Do different kind of starch works differently cooked?


We have corn starch, potato starch, tapioka starch, and many more. Some recipes call for one but not the other, but by the end of the day they all are starches right? Like, table salt is table salt be it from the sea or the lake, fine or chunky.

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They have differences between them, like sea salt, table salt and celery salt. Starches can have different thickening times and flavouring depending on what you use.

Different starches add different flavours and smells too food. Rice starch for instance, doesn’t add to the flavour but adds more to the thickness of food which might otherwise have a harsh, grating flavour. Corn starch adds more to mild vegetables like slightly fried celery and onions but wouldn’t work with fried beetroot or other strongly flavoured vegetables etc. Finally, some starches are essential for regional flavours. Rice starch for South Asian food, corn starch for Chinese and American food, etc. Hope this helped.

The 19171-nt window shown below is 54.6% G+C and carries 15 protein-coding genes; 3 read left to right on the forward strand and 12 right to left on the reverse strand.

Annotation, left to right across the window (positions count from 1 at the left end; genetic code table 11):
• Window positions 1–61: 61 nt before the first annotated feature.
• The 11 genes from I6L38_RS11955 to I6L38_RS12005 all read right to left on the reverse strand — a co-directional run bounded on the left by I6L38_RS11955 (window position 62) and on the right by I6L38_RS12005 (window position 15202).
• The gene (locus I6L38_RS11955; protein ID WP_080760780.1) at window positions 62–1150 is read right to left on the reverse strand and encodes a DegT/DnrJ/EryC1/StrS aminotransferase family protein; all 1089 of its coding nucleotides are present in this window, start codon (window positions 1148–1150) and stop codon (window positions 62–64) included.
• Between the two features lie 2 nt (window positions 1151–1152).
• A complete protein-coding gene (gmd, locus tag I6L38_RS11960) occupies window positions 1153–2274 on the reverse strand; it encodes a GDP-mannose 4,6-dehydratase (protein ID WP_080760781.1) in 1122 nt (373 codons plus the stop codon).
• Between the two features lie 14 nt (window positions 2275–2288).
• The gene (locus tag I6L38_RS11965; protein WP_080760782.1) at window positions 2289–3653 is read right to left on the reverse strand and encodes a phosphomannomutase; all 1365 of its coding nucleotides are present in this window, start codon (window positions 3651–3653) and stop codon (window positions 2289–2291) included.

Starches are a little more complex than salts due to the fact that there are broadly speaking two different kinds of starch.

Starch is very long chains of sugar that are bonded together. A single long chain with just one sugar molecule after another you get version of starch called amylose. However the sugar molecules can also form branched chains, where one long chain is branched of into two new chains. This kind of branched starch molecule is called amylopectin.

These two versions of starch have different properties and will behave differently in cooking and will for example absorb water differently, have different clarity when dissolved, will gelatinze and crystalize differently. And different plants will contain varying amounts of the two starches. Some will contain more branched starches, some more straight starches, which will give different starches different properties.